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Press Release

Washington man admits trafficking meth, fentanyl to Rocky Boy’s Indian Reservation

For Immediate Release
U.S. Attorney's Office, District of Montana

GREAT FALLS — A Washington man suspected of bringing methamphetamine and fentanyl pills to the Rocky Boy’s Indian Reservation for distribution admitted to a trafficking crime today, U.S. Attorney Jesse Laslovich said.

Hugo Gutierrez Rodriguez, aka Victor aka Juice, 42, of Yakima, Washington, pleaded guilty to possession with intent to distribute controlled substances. Rodriguez faces a mandatory minimum of 10 years to life in prison, a $10 million fine and at least five years of supervised release.

Chief U.S. District Judge Brian M. Morris presided. The court will determine any sentence after considering the U.S. Sentencing Guidelines and other statutory factors. Sentencing was set for Jan. 26, 2023. Rodriguez was detained pending further proceedings.

The government alleged in court documents that in May 2021, a Rocky Boy’s Indian Reservation resident was found to possess fentanyl pills. An investigation determined that a group of men in Yakima, Washington, were selling meth and fentanyl on the reservation and that Rodriguez was identified as one of these men. In February, investigators conducted a controlled buy of fentanyl pills and meth from Rodriguez in Yakima. Drugs from the controlled buy included approximately 73 grams of meth and 400 fentanyl pills. Investigators further learned that Rodriguez was bringing more drugs to Montana. Idaho State Police located and stopped Rodriguez, who was driving with one passenger. The passenger said he and Rodriguez were bringing drugs to someone in Box Elder, located on Rocky Boy’s. Officers found approximately 149 grams of meth and more than 300 fentanyl pills in a search of the vehicle.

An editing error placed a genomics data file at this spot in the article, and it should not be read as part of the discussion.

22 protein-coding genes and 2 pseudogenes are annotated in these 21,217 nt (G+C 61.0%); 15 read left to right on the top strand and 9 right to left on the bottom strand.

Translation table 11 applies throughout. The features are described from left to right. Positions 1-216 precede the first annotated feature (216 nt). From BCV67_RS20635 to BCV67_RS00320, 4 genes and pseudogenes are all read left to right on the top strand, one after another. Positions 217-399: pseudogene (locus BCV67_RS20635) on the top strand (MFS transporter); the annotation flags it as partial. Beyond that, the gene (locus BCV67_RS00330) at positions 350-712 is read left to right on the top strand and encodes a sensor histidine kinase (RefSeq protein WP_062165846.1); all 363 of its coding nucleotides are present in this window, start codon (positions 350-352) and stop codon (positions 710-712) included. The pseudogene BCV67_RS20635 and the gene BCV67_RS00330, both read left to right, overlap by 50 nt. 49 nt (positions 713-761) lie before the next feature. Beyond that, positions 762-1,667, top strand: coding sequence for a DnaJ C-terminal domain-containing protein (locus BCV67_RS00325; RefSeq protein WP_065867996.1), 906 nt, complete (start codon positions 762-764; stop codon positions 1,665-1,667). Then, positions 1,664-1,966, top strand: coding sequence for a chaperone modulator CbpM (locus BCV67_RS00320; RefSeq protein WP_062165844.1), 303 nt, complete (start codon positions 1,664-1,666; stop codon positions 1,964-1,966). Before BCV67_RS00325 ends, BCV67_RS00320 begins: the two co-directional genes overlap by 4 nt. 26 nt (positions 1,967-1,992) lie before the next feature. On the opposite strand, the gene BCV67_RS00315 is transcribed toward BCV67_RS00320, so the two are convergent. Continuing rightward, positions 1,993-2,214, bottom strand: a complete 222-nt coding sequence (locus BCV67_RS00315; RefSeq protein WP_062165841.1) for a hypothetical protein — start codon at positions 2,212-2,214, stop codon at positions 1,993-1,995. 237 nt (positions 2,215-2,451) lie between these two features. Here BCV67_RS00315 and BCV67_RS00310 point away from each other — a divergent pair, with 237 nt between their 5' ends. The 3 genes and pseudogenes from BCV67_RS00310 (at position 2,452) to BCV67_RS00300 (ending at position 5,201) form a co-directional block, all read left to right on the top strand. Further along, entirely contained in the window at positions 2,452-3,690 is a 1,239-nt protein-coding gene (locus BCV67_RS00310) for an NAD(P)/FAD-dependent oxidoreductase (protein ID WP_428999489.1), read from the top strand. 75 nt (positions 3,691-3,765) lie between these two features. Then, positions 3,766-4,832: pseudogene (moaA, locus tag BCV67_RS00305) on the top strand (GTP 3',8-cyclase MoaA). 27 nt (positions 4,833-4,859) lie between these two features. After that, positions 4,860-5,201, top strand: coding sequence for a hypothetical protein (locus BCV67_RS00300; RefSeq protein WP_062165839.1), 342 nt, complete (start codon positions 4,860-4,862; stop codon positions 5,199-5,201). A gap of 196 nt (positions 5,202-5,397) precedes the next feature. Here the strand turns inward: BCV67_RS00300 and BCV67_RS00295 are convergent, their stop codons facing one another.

Assistant U.S. Attorney Ethan R. Plaut is prosecuting the case, which was investigated by the FBI, Homeland Security Investigations, Drug Enforcement Administration, Tri-Agency Task Force, Rocky Boy’s Police Department and Idaho State Police.

This case is part of Project Safe Neighborhoods (PSN), a program bringing together all levels of law enforcement and the communities they serve to reduce violent crime and gun violence, and to make our neighborhoods safer for everyone. On May 26, 2021, the Department launched a violent crime reduction strategy strengthening PSN based on these core principles: fostering trust and legitimacy in our communities, supporting community-based organizations that help prevent violence from occurring in the first place, setting focused and strategic enforcement priorities, and measuring the results.







Clair Johnson Howard
Public Affairs Officer

Updated September 13, 2022

Project Safe Neighborhoods
Indian Country Law and Justice
Press Release Number: 22-224